Graphic Design PC

  • clicky
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  • clicky
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Post 3+ Months Ago

I intend to buy and assemble these parts at the end of Summer 2005, before entering college. The computer is designed to handle intense multitasking in a graphic design environment (adobe, macromedia, 3ds max, etc, --several at a time). The reason I chose Xeons over amds and p4 EE is because of the combination of dual processors and hyperthreading to allow for the multitasking. Although I have included a liquid cooling kit, I do not intend to overclock a system that will be new and expensive. The reason for the cooling is noise reduction (one of the things I'm still not sure will be worth it, please advise), and I chose cheap Transcend ram because I do not intend to overclock. The cheap sound card and 5.1 system was something I'm just throwing in there for recreation, but again advice in that area is welcome too. The case I chose is pretty big, but please let me know if it is fine or should be switched to a full tower (remember, even if its a little cramped the non-overclocked liquid cooling should make it fine). My budget limit for the system is $2500

The system (I'm not sure, but you might have to have a newegg account to view it): http://secure.newegg.com/app/WishHistor ... ID=1462559


Thanks for your time and any criticsm is appreciated,
-clicky
  • Anonymous
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Post 3+ Months Ago

  • TomK
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Post 3+ Months Ago

If you're really serious about image editing, I would look into a higher quality monitor.
  • Tchuki
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Post 3+ Months Ago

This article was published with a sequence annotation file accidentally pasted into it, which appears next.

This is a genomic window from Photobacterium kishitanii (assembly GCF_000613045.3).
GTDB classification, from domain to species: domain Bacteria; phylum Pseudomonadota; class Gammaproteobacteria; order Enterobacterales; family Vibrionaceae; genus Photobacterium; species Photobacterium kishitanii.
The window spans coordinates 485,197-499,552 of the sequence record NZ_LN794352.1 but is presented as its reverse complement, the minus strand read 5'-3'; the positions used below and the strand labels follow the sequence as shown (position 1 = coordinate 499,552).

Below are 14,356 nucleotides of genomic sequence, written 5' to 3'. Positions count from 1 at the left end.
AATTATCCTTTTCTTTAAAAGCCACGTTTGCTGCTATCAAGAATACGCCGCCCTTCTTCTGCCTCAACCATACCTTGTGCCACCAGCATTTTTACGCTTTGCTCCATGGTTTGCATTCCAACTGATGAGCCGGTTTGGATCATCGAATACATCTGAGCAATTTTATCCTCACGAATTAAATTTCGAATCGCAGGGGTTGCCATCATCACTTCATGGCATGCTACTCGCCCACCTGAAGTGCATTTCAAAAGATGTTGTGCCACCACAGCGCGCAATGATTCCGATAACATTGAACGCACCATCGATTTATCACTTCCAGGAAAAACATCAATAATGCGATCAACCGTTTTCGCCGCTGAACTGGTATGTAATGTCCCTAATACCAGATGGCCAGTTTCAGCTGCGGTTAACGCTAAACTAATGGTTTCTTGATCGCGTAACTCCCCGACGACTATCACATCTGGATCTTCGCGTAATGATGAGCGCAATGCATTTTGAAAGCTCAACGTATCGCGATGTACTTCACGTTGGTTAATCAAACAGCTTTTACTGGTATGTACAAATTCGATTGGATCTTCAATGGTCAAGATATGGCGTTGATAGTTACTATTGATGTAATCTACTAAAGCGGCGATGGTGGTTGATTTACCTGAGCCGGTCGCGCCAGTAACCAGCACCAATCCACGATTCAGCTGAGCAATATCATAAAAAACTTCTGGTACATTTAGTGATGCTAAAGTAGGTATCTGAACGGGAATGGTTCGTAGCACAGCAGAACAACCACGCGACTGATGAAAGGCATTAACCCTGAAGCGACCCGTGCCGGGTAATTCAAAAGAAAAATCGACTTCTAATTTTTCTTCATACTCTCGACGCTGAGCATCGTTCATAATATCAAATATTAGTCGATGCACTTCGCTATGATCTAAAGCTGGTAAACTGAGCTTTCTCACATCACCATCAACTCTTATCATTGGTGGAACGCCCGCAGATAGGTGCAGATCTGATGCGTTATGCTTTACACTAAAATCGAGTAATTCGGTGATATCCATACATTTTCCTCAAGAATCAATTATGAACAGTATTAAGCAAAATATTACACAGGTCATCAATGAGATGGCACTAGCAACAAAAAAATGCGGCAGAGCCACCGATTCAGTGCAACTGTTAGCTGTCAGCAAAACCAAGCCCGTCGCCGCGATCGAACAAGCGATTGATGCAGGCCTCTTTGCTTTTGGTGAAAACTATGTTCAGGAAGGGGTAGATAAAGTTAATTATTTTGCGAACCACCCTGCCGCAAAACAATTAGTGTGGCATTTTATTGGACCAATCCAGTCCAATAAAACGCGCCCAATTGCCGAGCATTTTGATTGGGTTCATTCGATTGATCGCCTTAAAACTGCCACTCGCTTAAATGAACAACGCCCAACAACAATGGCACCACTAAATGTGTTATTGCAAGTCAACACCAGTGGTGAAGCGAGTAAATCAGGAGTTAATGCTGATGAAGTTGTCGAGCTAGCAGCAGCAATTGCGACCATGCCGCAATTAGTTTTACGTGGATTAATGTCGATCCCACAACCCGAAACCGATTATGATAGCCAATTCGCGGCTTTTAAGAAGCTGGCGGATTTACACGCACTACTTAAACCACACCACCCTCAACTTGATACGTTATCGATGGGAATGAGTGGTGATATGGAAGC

As suggested, I would opt for a higher definition VDU and perhaps a better graphics card if I was you.

I would also advise you perhaps look into either getting another HDD or a larger capacity HDD.

I'm not all that clued up on dual CPU systems and how they work, but from reading another thread I was informed that not all applications take advantage of dual CPU's. Before you go spending large amounts of money on two Xeon processors make sure you really need them. Just as a precaution, you never know, you may be able to get away with a P4EE or AMD 64 FX55.
  • grimshit
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Post 3+ Months Ago

I would buy a new Dual Core "Pentium Extreme Edition" or maybe a Dual Core Athlon 64. These will allow you to use standard ram instead of registered ram and may well be cheaper. You can also use all of the grapfic design programs on them as dual cores work similarly to dual processors. The new "Pentium Extreme Editon will run at 3.2Ghz on each core, have 2 effective cores and Hyper Threading on both cores. This makes for a total of 4 "Cores" this should be able to keep up with Xeons for the same or a cheaper price. It will also enable you to buy cheaper ram and a normal motherboard.
  • Johan007
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Post 3+ Months Ago

You need to get 2, 19" Monitors (1 TFT one Flat CRT) and 1 GB Ram. I have 2 TFT’s at work but TFT has not got the image quality of a Trinitron Flat CRT so at home I have the best of both worlds.

2 monitor’s gives you the power to view your work at full screen on the CRT monitor and the other (TFT) can be used to put all your floating pallets.

I don’t recommend 2 CRT’s because they take up too much desk space and colours look much more vivid on a TFT (almost like special pantone colours for print!) And so you want to see what it looks like to users on TFT if you do web work.

Problems with TFT include too much sharpening giving solid blocks of colour an outline (Samsung suffer from this)! And solid blocks of colour a gradient (Samsung suffer from this)!!

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